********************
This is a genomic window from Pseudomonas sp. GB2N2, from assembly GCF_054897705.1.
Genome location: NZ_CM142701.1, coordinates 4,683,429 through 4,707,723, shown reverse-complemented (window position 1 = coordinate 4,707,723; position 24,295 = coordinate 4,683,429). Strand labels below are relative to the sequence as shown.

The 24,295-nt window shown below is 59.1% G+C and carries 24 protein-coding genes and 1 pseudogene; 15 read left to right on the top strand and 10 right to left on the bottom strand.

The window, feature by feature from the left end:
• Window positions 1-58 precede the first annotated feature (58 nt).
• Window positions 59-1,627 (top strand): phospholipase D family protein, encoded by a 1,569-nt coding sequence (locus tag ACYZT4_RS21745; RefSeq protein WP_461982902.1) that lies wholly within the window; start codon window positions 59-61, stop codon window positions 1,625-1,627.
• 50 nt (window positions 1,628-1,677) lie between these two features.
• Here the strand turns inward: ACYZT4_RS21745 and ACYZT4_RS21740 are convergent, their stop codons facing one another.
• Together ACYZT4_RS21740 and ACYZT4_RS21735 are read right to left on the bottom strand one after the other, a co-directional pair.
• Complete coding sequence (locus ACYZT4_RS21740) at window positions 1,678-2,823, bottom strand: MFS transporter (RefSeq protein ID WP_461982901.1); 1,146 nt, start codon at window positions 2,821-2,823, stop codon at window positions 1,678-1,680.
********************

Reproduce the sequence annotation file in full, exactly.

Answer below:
This is a genomic window from Pseudomonas sp. GB2N2, from assembly GCF_054897705.1.
Genome location: NZ_CM142701.1, coordinates 4,683,429 through 4,707,723, shown reverse-complemented (window position 1 = coordinate 4,707,723; position 24,295 = coordinate 4,683,429). Strand labels below are relative to the sequence as shown.

The 24,295-nt window shown below is 59.1% G+C and carries 24 protein-coding genes and 1 pseudogene; 15 read left to right on the top strand and 10 right to left on the bottom strand.

The window, feature by feature from the left end:
• Window positions 1-58 precede the first annotated feature (58 nt).
• Window positions 59-1,627 (top strand): phospholipase D family protein, encoded by a 1,569-nt coding sequence (locus tag ACYZT4_RS21745; RefSeq protein WP_461982902.1) that lies wholly within the window; start codon window positions 59-61, stop codon window positions 1,625-1,627.
• 50 nt (window positions 1,628-1,677) lie between these two features.
• Here the strand turns inward: ACYZT4_RS21745 and ACYZT4_RS21740 are convergent, their stop codons facing one another.
• Together ACYZT4_RS21740 and ACYZT4_RS21735 are read right to left on the bottom strand one after the other, a co-directional pair.
• Complete coding sequence (locus ACYZT4_RS21740) at window positions 1,678-2,823, bottom strand: MFS transporter (RefSeq protein ID WP_461982901.1); 1,146 nt, start codon at window positions 2,821-2,823, stop codon at window positions 1,678-1,680.